Functions And Working Principle of Resistor
A resistor is one of the most fundamental components in electronics. Its purpose is to impede a flow of current and impose a voltage reduction. It consists of two wires or conductors attached at opposite ends or sides of a relatively poor electrical conductor, the resistance of which is measured in ohms, universally represented by the Greek omega symbol, Ω.
The left one is more common in the United States, while the right one is widely used in Europe. The 4.7K value was chosen arbitrarily.
Schematic symbols that represent a resistor are shown in the figure above (Left: The traditional schematic symbol. Right: The more recent European equivalent). The US symbol is still sometimes used in European schematics, and the European symbol is sometimes used in US schematics. Letters K or M indicate that the value shown for the resistor is in thousands of ohms or millions of ohms, respectively. Where these letters are used in Europe, and sometimes in the US, they are substituted for a decimal point. Thus, a 4.7K resistor may be identified as 4K7, a 3.3M resistor may be identified as 3M3, and so on. (The numeric value in the figure above was chosen arbitrarily.)
Function Of Resistor
A resistor is commonly used for purposes such as limiting the charging rate of a capacitor; providing appropriate control voltage to semiconductors such as bipolar transistors; protecting LEDs or other semiconductors from excessive current; adjusting or limiting the frequency response in an audio circuit (in conjunction with other components); pulling up or pulling down the voltage at the input pin of a digital logic chip; or controlling a voltage at a point in a circuit. In this last application, two resistors may be placed in series to create a voltage divider.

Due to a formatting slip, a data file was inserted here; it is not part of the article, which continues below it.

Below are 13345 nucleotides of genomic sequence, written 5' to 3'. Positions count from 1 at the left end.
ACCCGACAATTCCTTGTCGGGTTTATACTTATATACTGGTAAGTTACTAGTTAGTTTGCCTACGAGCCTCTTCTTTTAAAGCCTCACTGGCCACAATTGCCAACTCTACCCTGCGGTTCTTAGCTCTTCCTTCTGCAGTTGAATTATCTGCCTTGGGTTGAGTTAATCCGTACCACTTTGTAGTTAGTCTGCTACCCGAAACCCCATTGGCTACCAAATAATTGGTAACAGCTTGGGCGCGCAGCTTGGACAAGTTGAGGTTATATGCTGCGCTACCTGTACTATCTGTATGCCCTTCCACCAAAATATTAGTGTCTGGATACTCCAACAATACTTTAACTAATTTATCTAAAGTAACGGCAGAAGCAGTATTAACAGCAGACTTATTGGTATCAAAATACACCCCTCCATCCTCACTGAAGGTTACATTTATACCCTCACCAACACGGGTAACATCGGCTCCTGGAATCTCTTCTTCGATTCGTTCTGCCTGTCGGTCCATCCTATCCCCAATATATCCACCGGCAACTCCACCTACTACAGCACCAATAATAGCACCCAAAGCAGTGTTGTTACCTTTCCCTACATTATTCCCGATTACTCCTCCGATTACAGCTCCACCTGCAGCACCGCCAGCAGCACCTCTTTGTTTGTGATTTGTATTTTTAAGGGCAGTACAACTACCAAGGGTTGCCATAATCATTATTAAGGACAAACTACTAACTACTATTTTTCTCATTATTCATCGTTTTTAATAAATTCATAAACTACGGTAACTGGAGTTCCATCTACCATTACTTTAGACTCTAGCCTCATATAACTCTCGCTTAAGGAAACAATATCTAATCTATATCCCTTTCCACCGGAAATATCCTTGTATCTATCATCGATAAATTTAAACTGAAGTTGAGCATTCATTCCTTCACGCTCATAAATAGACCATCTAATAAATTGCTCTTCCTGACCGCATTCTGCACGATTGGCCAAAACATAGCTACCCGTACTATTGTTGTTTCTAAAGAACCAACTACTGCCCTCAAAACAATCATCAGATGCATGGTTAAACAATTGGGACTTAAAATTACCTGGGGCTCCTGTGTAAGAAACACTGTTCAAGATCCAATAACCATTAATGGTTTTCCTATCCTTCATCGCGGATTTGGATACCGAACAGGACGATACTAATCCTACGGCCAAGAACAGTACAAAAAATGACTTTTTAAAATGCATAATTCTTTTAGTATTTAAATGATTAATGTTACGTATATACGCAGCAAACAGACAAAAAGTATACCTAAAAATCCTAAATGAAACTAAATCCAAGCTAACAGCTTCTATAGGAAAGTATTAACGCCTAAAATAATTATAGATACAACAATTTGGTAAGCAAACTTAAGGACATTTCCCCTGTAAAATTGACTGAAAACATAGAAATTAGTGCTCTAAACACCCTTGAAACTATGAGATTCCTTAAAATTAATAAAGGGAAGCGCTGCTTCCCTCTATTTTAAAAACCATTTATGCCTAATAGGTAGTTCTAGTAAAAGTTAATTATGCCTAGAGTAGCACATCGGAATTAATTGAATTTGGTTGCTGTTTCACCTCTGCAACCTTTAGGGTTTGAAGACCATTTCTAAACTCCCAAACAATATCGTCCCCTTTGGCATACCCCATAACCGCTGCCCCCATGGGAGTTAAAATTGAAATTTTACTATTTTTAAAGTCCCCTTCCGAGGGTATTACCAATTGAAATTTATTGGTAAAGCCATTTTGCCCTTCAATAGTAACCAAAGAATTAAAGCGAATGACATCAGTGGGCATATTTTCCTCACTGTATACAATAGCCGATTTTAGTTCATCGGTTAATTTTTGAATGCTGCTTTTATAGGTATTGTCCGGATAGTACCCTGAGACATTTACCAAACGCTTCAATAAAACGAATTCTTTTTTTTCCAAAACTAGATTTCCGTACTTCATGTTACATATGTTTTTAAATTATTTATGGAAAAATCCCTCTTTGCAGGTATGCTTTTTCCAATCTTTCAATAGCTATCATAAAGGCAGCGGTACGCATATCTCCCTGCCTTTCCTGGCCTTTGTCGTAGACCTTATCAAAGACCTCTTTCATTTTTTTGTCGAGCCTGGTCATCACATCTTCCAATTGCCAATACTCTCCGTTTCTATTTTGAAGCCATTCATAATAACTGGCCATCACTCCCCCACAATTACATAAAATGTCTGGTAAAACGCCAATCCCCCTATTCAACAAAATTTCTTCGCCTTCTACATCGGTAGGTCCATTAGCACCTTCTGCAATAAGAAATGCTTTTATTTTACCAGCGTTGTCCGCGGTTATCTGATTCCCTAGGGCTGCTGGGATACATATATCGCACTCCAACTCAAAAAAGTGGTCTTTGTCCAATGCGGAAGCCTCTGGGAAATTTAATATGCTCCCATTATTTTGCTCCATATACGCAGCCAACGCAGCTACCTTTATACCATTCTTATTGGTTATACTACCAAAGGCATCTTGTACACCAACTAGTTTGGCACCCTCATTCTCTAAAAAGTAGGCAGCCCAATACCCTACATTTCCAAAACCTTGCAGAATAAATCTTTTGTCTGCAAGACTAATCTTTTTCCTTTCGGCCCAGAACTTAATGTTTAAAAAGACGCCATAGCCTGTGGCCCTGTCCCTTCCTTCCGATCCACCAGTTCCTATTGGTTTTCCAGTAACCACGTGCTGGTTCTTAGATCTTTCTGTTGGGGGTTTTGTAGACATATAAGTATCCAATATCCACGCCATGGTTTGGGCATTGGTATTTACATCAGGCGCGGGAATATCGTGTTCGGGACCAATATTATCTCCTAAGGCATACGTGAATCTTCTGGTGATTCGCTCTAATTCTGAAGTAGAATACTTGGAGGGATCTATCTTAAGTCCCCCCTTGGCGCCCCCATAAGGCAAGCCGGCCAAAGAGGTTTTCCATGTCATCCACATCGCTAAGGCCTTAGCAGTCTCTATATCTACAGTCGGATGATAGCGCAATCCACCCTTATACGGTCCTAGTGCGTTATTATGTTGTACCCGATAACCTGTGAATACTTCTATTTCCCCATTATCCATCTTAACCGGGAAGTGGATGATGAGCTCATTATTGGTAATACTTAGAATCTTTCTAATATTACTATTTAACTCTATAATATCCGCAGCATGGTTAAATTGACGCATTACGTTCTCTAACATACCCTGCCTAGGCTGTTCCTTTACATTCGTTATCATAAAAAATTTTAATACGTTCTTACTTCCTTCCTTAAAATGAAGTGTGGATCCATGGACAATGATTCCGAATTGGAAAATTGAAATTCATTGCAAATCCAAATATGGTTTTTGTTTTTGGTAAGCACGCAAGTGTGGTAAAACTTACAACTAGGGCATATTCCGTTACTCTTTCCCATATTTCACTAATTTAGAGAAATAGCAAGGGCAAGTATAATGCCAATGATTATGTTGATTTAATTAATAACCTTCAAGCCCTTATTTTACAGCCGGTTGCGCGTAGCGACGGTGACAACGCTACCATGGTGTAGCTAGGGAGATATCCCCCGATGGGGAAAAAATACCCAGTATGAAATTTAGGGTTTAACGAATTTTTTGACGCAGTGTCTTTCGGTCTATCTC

A potentiometer may be used instead of a resistor where variable resistance is required.
Sample resistors of various values are shown in the following figure.
From top to bottom, their power dissipation ratings are 3W, 1W, 1/2W, 1/4W, 1/4W, 1/4W, and 1/8W. The accuracy (tolerance) of each resistor, from top to bottom, is plus-or-minus 5%, 5%, 5%, 1%, 1%, 5%, and 1%. The beige-colored body of a resistor is often an indication that its tolerance is 5%, while a blue-colored body often indicates a tolerance of 1% or 2%. The bluebodied resistors and the dark brown resistor contain metal-oxide film elements, while the beigebodied resistors and the green resistor contain carbon film. For more information on resistor values, see the upcoming Values section.
Working Principle Of Resistor
In the process of impeding the flow of current and reducing voltage, a resistor absorbs electrical energy, which it must dissipate as heat. In most modern electronic circuits, the heat dissipation is typically a fraction of a watt.
If R is the resistance in ohms, I is the current flowing through the resistor in amperes, and V is the voltage drop imposed by the resistor (the difference in electrical potential between the two contacts that are attached to it), Ohm’s law states:
V = I / R
This is another way of saying that a resistor of 1Ω will allow a current of 1 amp when the potential difference between the ends of the resistor is 1 volt.
If W is the power in watts dissipated by the resistor, in a DC circuit:
W = V * I
By substitution in Ohm’s law, we can express watts in terms of current and resistance:
W = I2 / R
We can also express watts in terms of voltage and resistance:
W = V2 * R
These alternates may be useful in situations where you do not know the voltage drop or the current, respectively.
Approximately similar relationships exist when using alternating current, although the power will be a more complex function of resistor.